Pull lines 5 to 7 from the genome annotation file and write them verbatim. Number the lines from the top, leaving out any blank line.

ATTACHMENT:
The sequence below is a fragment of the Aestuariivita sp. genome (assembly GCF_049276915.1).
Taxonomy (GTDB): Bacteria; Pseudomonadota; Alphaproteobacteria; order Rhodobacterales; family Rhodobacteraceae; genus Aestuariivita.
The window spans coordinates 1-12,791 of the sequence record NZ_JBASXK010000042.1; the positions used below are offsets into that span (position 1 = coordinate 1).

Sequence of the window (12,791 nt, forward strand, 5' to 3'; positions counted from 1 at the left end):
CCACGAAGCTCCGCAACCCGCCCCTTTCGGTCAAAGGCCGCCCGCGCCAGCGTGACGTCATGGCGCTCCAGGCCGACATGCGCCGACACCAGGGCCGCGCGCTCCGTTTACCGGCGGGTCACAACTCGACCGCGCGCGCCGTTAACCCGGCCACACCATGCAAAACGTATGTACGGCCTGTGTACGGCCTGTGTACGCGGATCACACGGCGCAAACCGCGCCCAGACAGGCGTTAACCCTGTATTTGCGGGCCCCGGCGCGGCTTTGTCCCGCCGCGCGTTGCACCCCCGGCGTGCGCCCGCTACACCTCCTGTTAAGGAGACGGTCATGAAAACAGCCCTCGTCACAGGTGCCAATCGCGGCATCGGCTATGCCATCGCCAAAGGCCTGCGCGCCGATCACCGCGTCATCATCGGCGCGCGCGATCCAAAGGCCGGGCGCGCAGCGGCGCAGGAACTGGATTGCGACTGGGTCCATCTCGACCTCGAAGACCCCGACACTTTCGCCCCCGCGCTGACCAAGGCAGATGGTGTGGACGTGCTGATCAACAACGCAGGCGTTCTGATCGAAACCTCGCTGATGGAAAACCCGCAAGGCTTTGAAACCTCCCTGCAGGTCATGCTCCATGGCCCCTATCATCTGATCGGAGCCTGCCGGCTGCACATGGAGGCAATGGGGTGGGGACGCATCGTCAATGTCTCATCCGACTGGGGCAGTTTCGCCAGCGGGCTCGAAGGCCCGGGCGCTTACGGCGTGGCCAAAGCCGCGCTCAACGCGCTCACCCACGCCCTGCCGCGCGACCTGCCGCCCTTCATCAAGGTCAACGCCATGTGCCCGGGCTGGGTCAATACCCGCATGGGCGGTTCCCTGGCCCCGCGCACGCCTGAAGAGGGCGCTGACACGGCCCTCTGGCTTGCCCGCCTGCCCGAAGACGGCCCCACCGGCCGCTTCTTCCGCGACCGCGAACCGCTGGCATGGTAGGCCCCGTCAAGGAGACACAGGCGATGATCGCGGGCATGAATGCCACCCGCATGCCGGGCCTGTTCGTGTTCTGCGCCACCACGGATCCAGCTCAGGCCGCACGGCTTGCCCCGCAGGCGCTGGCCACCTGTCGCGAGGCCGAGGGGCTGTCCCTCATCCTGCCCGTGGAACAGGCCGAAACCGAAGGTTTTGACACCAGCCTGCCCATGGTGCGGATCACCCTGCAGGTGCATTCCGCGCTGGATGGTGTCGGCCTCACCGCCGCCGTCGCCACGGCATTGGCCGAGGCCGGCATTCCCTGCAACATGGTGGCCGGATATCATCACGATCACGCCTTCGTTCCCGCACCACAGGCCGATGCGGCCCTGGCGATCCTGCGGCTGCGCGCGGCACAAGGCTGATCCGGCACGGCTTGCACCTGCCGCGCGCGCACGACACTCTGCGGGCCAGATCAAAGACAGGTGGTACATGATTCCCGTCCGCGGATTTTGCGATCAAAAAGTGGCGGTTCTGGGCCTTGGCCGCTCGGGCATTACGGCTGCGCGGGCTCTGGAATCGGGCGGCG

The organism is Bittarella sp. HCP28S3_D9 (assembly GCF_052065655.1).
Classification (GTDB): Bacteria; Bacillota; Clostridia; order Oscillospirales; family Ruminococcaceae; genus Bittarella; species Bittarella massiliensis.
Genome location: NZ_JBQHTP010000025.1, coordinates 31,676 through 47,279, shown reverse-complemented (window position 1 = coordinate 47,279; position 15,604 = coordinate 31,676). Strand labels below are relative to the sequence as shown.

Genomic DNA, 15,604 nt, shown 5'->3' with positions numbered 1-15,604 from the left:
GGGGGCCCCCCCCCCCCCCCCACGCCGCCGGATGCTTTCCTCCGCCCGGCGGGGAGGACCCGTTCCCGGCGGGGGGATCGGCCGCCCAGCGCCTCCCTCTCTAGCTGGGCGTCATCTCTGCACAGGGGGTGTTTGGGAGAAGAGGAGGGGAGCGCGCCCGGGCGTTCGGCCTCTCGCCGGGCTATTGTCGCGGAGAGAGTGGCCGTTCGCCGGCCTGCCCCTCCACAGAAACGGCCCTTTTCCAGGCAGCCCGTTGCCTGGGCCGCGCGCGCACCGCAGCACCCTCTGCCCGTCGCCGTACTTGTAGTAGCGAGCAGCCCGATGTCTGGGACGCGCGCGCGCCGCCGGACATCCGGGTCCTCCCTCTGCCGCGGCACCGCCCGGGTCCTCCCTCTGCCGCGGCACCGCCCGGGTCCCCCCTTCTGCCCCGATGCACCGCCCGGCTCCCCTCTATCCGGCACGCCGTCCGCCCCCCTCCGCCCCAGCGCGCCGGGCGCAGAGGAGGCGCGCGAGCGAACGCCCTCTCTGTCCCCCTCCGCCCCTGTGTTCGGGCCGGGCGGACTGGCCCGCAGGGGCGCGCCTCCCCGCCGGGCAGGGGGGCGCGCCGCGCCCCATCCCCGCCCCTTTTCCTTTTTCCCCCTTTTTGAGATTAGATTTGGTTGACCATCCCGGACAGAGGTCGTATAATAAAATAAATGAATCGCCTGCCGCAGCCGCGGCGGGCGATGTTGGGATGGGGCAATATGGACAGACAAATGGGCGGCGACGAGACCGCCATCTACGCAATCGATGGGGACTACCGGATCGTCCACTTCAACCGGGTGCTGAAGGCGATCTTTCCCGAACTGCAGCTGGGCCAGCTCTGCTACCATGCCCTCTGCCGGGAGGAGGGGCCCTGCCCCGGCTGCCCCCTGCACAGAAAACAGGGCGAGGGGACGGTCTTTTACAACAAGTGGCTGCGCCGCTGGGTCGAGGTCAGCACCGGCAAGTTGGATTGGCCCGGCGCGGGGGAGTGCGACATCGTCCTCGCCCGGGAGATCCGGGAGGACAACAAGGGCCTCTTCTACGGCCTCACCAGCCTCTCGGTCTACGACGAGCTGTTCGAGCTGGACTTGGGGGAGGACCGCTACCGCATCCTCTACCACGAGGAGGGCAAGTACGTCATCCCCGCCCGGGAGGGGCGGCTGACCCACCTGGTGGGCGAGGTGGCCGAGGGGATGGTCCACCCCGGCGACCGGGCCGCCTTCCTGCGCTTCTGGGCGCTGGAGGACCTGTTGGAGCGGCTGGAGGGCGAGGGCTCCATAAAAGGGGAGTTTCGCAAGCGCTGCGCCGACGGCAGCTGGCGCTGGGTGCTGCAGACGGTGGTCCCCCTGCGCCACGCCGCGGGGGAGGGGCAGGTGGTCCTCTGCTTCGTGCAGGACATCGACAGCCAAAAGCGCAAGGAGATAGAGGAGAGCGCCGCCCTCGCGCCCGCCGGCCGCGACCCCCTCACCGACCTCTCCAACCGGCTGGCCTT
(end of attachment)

CCACGAAGCTCCGCAACCCGCCCCTTTCGGTCAAAGGCCGCCCGCGCCAGCGTGACGTCATGGCGCTCCAGGCCGACATGCGCCGACACCAGGGCCGCGCGCTCCGTTTACCGGCGGGTCACAACTCGACCGCGCGCGCCGTTAACCCGGCCACACCATGCAAAACGTATGTACGGCCTGTGTACGGCCTGTGTACGCGGATCACACGGCGCAAACCGCGCCCAGACAGGCGTTAACCCTGTATTTGCGGGCCCCGGCGCGGCTTTGTCCCGCCGCGCGTTGCACCCCCGGCGTGCGCCCGCTACACCTCCTGTTAAGGAGACGGTCATGAAAACAGCCCTCGTCACAGGTGCCAATCGCGGCATCGGCTATGCCATCGCCAAAGGCCTGCGCGCCGATCACCGCGTCATCATCGGCGCGCGCGATCCAAAGGCCGGGCGCGCAGCGGCGCAGGAACTGGATTGCGACTGGGTCCATCTCGACCTCGAAGACCCCGACACTTTCGCCCCCGCGCTGACCAAGGCAGATGGTGTGGACGTGCTGATCAACAACGCAGGCGTTCTGATCGAAACCTCGCTGATGGAAAACCCGCAAGGCTTTGAAACCTCCCTGCAGGTCATGCTCCATGGCCCCTATCATCTGATCGGAGCCTGCCGGCTGCACATGGAGGCAATGGGGTGGGGACGCATCGTCAATGTCTCATCCGACTGGGGCAGTTTCGCCAGCGGGCTCGAAGGCCCGGGCGCTTACGGCGTGGCCAAAGCCGCGCTCAACGCGCTCACCCACGCCCTGCCGCGCGACCTGCCGCCCTTCATCAAGGTCAACGCCATGTGCCCGGGCTGGGTCAATACCCGCATGGGCGGTTCCCTGGCCCCGCGCACGCCTGAAGAGGGCGCTGACACGGCCCTCTGGCTTGCCCGCCTGCCCGAAGACGGCCCCACCGGCCGCTTCTTCCGCGACCGCGAACCGCTGGCATGGTAGGCCCCGTCAAGGAGACACAGGCGATGATCGCGGGCATGAATGCCACCCGCATGCCGGGCCTGTTCGTGTTCTGCGCCACCACGGATCCAGCTCAGGCCGCACGGCTTGCCCCGCAGGCGCTGGCCACCTGTCGCGAGGCCGAGGGGCTGTCCCTCATCCTGCCCGTGGAACAGGCCGAAACCGAAGGTTTTGACACCAGCCTGCCCATGGTGCGGATCACCCTGCAGGTGCATTCCGCGCTGGATGGTGTCGGCCTCACCGCCGCCGTCGCCACGGCATTGGCCGAGGCCGGCATTCCCTGCAACATGGTGGCCGGATATCATCACGATCACGCCTTCGTTCCCGCACCACAGGCCGATGCGGCCCTGGCGATCCTGCGGCTGCGCGCGGCACAAGGCTGATCCGGCACGGCTTGCACCTGCCGCGCGCGCACGACACTCTGCGGGCCAGATCAAAGACAGGTGGTACATGATTCCCGTCCGCGGATTTTGCGATCAAAAAGTGGCGGTTCTGGGCCTTGGCCGCTCGGGCATTACGGCTGCGCGGGCTCTGGAATCGGGCGGCG

The organism is Bittarella sp. HCP28S3_D9 (assembly GCF_052065655.1).
Classification (GTDB): Bacteria; Bacillota; Clostridia; order Oscillospirales; family Ruminococcaceae; genus Bittarella; species Bittarella massiliensis.